In the digital age, everyone is more connected than ever before. This means that we all have access to an audience we have not previously been able to access. This is more so in the case of raising funds. Many Entrepreneurs have great ideas for businesses but require capital. Many now make use of Crowdfunding as a means to raise capital and finance their businesses.

Crowdfunding is defined as the practice of getting a large number of people to each give small amounts of money to provide the finance for a business project, typically using the internet[1]. Crowdfunding is not only for business ventures but can also be used for charitable and creative endeavours. They make use of a platform such as Kickstarter, GofundMe and Backabuddy to facilitate these transactions.

Forms of Crowdfunding

The most common type of Crowdfunding is Donation Crowdfunding. With Donation Crowdfunding, people donate money to either a business organisation or a person, to assist them with their project or business activity. There are no returns received by the person giving the money.

Another form of Crowdfunding is Loan-based Crowdfunding, this is where people lend money to individuals or businesses for financial returns in the form of interest payments and repayment of capital over time.

Rewards-based Crowdfunding is an often used form of Crowdfunding. In this instance, Entrepreneurs will request financial donations from the public in return for a product or service.

Once the funding targets have been reached, the Funders will receive their rewards. An excellent example of this is the funding of the digitising of the Labia Theatre in Cape Town where donors could be rewarded with a tour of the theatre, tickets to some of the shows or having their names displayed on the screen before a showing.

Another form of Crowdfunding that is popular with Small and Medium-sized Enterprises (SMEs) is Equity Crowdfunding. This is where Investors would fund an SME in return for equity (shares) in the business. The Enterprise then uses that funding to kick start its business. This form requires the most regulation as members of the public become owners of the business and have rights attached to their investment. This form of Crowdfunding has received the most attention of Regulators.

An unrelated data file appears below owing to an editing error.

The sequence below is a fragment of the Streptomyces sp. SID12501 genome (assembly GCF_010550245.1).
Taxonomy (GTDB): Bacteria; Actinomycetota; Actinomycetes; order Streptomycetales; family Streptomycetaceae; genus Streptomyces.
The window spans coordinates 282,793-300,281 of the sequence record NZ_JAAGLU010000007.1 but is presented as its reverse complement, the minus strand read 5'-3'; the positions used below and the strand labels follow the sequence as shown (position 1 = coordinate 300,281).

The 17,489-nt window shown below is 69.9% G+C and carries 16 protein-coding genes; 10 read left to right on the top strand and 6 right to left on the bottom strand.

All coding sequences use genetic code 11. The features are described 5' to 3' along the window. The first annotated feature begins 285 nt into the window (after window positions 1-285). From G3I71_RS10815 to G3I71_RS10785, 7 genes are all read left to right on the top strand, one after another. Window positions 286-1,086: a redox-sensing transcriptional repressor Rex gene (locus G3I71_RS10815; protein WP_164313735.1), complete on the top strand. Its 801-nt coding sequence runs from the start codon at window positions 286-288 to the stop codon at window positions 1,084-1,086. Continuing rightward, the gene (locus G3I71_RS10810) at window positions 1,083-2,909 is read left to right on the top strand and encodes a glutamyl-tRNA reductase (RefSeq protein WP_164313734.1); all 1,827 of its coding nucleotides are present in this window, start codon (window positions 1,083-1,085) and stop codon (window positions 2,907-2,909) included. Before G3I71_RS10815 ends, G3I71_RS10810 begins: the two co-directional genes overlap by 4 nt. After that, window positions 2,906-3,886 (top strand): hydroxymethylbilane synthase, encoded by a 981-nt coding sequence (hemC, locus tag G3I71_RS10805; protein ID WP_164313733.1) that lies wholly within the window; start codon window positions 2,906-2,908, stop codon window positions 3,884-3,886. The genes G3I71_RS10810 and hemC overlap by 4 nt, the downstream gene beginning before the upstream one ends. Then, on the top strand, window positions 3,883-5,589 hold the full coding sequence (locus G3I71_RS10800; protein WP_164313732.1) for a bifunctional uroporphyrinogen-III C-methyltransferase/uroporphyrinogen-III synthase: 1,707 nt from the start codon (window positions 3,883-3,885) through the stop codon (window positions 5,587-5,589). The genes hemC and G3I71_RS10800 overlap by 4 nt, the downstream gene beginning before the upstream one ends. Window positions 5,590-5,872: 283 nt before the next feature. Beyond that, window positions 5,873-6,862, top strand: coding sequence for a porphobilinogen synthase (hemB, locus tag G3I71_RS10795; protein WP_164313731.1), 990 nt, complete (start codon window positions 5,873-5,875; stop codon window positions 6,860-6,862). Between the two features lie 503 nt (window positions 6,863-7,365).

Regulation of Crowdfunding in South Africa

As it currently stands, Crowdfunding is not explicitly regulated in South Africa. The Financial Services Board (FSB) have advised as such, but some Crowdfunding activities may already be subject to existing legislation[2].

Such legislation includes the Banks Act 31 of 1990; the Companies Act 71 of 2008; Collective Investment Schemes Control Act 45 of 2002; Financial Advisory and Intermediary Services Act 37 of 2002; Financial Markets Act 19 of 2012 and National Credit Act 34 of 2005. The application of each piece of legislation will depend on the nature of the transaction. For example, the Companies Act 71 of 2008 would be applicable in Equity Crowdfunding transactions while the National Credit Act 34 of 2005 would apply to Loan-based Crowdfunding transactions.

It will also be dependent on the location of the Funder and business or individual requesting funding as different jurisdictions have different requirements for cross-border transactions. In the United States for an example, Congress passed a law called the Jumpstart Our Business Startups Act to loosen restrictions on capital raising for small businesses and embracing of crowdfunding.


It is essential for Regulators to understand all the different forms Crowdfunding can take and not address it under one umbrella. While Crowdfunding remains unregulated, some types of Crowdfunding will find themselves already regulated by already existing legislation.

It is therefore essential that the businesses requesting funding ensure they understand all the legislation the activity can potentially fall under and ensure compliance. Similarly, Funders must know the applicable laws to their transactions.

Should you require assistance with any Crowdfunding transaction or need advice, please contact SchoemanLaw Inc.

[1] visited 12 March 2019
[2] visited on 13 March 2019